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The Change in Pre-Historic Eating Habits
Before the Copper Age, and again before the first farmers arrived in Italy 33,000 years ago, archaeologists discovered two significant changes in the oral bacteria...
The microbiome of the human mouth has a significant impact on our health. Little is known about how our varied oral microbiomes and way of life have co-evolved. Even before the advent of agriculture, it is reasonable to assume that our eating patterns have altered and thus have the bacteria in our mouths.
Through analyzing ancient oral bacteria, a new study1 now provides light on the development of eating patterns in Italy over the past 33,000 years, both before and after the development of agriculture. By examining ancient DNA embedded in dental plaque from 76 individuals who lived between 33,000 and 4,000 years ago, the article links archaeological evidence with changes in the microbial populations of human mouths. The study specifically examined the dental calculus of nine hunter-gatherers who lived between 33,000 and 13,000 years ago and 67 samples from the Neolithic to the Copper ages, both of which were discovered in Paglicci Cave (8,200 to 4,200 years ago)… By the way, the Paglicci Cave was full of Paleolithic artifacts and findings, including images of horses.
The researchers used ancient DNA analysis of the plaque itself to collect genetic remnants of the pre-existing bacteria in order to figure out which oral bacteria that have existed in humans' mouths since the Copper Age, 33,000 years ago and by nature what they were eating. The scientists also discovered two significant transitions, which appear to be related to shifts in subsistence tactics.
As it turns out, the researchers did discover that changes in the food caused changes in the bacterial populations in mouths, twice. See, prehistoric peoples in Africa, the Americas, the Near East, and the Far East all seem to have separately developed agriculture. Food production originally appeared in the Near East around 10,000 years ago; in Italy, agriculture first appeared in Apulia, Italy around 8,200 years ago.
According to the researchers, early farmers who sailed from the Levant brought their knowledge to Apulia… The territory had previously been sporadically inhabited by hunter-gatherers. Surprisingly, despite apparent population replacements after the Last Glacial Maximum, the oral microbiomes of the archaic hunter-gatherers were discovered to be remarkably consistent.
According to the examination of the food microfragments embedded in the calculus of the teeth, the uniformity may represent a long-standing subsistence strategy based on a heavy diet of animals and starchy plants - in fact, a greater range of plants than during the succeeding Neolithic period. Remember that hunter-gatherers did more than simply hunt; they also gathered food, grinding wild grains like oats with stones and eating the resulting food.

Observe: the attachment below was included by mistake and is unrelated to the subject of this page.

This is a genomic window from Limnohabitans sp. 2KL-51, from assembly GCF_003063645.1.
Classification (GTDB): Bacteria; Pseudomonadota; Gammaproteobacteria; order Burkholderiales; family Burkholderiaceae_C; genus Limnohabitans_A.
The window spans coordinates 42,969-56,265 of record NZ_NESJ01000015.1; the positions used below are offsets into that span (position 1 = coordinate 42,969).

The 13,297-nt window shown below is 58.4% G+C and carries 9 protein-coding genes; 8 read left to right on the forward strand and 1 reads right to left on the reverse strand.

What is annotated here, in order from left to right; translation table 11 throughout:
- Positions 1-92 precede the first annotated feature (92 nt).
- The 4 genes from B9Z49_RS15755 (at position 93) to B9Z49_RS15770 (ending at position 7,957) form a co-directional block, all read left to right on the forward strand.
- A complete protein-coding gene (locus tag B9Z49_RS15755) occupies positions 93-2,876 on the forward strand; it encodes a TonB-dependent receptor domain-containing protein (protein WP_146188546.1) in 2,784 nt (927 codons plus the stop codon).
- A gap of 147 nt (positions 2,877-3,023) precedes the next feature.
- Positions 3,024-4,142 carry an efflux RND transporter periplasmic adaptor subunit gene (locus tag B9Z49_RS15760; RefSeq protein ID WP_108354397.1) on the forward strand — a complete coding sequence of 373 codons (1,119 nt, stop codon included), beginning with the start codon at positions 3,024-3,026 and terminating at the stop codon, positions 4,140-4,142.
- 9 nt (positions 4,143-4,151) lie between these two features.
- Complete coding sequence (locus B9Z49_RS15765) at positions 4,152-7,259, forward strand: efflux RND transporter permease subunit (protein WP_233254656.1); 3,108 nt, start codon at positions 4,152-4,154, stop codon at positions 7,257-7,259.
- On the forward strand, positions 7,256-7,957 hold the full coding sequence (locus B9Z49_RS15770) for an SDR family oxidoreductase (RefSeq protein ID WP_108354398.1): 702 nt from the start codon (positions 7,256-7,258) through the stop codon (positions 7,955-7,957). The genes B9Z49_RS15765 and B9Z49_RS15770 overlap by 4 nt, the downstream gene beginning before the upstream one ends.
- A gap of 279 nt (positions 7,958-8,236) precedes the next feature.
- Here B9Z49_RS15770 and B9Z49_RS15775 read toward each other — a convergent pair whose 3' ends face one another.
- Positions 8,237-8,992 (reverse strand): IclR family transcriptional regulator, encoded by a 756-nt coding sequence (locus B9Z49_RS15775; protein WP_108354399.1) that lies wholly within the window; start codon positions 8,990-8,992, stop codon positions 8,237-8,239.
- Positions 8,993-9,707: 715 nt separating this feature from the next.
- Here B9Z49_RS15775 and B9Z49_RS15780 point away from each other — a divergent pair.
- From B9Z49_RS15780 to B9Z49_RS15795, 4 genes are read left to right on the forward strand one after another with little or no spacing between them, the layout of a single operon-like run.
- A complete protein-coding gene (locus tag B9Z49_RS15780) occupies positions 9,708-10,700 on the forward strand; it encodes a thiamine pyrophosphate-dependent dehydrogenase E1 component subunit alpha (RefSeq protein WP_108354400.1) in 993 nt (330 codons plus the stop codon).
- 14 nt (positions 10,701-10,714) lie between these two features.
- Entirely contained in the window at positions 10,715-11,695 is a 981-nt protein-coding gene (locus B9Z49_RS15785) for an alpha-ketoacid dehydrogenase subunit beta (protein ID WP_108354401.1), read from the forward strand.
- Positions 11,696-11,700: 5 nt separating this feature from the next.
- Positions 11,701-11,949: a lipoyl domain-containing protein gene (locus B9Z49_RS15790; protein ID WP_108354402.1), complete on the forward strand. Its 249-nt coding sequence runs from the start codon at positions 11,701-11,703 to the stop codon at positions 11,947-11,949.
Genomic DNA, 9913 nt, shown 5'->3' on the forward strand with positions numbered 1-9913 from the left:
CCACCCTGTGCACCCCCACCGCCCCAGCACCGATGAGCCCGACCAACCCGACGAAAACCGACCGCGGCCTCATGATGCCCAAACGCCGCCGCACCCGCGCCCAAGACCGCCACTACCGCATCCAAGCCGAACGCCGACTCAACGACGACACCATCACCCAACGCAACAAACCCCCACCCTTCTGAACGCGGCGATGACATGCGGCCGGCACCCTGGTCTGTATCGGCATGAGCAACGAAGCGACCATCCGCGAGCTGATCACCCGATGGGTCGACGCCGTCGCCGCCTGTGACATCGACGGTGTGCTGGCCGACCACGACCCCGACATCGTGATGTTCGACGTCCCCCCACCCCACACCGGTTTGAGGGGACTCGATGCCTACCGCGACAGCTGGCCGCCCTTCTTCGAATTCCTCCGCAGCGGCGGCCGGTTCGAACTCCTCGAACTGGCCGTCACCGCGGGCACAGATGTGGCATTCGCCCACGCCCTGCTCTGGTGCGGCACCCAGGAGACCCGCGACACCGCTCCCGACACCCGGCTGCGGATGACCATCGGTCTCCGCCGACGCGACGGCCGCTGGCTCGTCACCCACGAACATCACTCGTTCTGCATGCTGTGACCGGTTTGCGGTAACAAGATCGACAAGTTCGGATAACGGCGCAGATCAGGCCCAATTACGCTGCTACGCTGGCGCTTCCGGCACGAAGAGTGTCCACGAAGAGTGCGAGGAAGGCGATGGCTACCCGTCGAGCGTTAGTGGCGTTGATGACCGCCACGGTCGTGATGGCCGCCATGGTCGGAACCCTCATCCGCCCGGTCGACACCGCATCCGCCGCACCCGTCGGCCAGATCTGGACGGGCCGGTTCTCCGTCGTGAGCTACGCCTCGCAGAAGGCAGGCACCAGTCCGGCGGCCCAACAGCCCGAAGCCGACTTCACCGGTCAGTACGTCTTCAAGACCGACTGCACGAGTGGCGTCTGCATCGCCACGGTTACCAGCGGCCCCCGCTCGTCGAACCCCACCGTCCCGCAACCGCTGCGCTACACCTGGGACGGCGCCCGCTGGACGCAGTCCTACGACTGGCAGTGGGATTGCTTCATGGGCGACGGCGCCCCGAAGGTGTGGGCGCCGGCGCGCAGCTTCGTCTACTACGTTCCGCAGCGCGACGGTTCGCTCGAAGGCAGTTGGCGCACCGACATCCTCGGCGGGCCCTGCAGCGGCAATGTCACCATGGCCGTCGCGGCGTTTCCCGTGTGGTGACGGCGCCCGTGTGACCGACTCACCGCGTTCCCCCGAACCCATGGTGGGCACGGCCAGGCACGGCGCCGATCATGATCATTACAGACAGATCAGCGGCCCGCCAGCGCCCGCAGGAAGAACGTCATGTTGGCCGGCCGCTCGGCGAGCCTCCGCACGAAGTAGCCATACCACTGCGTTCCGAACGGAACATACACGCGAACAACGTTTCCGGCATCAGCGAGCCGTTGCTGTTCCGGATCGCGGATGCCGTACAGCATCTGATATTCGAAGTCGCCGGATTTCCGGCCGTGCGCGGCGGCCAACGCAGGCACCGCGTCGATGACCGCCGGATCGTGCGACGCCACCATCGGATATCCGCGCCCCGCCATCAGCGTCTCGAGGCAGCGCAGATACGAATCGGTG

By the Neolithic, early farmers had moved into small villages and had developed their ceramic skills. They produced pots with basic round bottoms that were decorated by pressing objects like sticks, combs, fingernails, or seashells into the still-moist clay. Their diet also shifted toward a diet higher in carbohydrates and lower in protein. The first significant change in the microbiome occurred at that time.
In the latter half of the Neolithic period, it was the second change in the microbiome that was surprising. And indeed, not shockingly, as the quantity of carbs grew, this study did find indications of deteriorating oral health. But the diatoms found in the samples lead the archaeologists to believe that the early farmers were consuming contaminated water, which would not have been good for their health. While the bacterial populations in the Neolithic mouths at one location, Cavallo Cave, were largely the same, archaeologists also found various funerary models at the same location. They speculate that it might be a sign of social division, a fight over water equality.
I need to describe that this study is limited on some aspects. See, it is true that the oral bacteria of urban people and modern hunters and gatherers differ. But, the lack of a distinct archaeological boundary between the pre- and post-Neolithic, however, has not made it any easier for investigations aiming to discover microbiome alterations in ancient societies. The writers note that the agrarian revolution was not an all-encompassing rapid phenomenon.
Archaeology can discover signs of crop and animal domestication and draw the conclusion that farming took place. For example, researchers have discovered a remains of a grain silo in Israel dating back 7,200 years. Also, hundreds of thousands of years ago, pre-sapiens hominins stored bones in Qesem Cave for later breaking apart and marrow extraction. But the archaeological record by in large, is currently void of prehistoric food storage techniques. In addition, estimating how much food a prehistoric civilization produced, consumed, and brought home from the wild is nearly impossible at this time.
Another perplexing fact is that prehistoric peoples continued to hunt extensively even after the development of animal husbandry, primarily in desert regions of the Near East, central Asia, and Africa, but also very much everywhere else. They did this by utilizing enormous "kite" traps.In fact, they appeared to hunt more in the post-Neolithic era, at least in some locations. This study, while interesting, is extremely limited by these aspects.
Quagliariello, A., Modi, A., Innocenti, G. et al. Ancient oral microbiomes support gradual Neolithic dietary shifts towards agriculture. Nat Commun 13, 6927 (2022). https://doi.org/10.1038/s41467-022-34416-0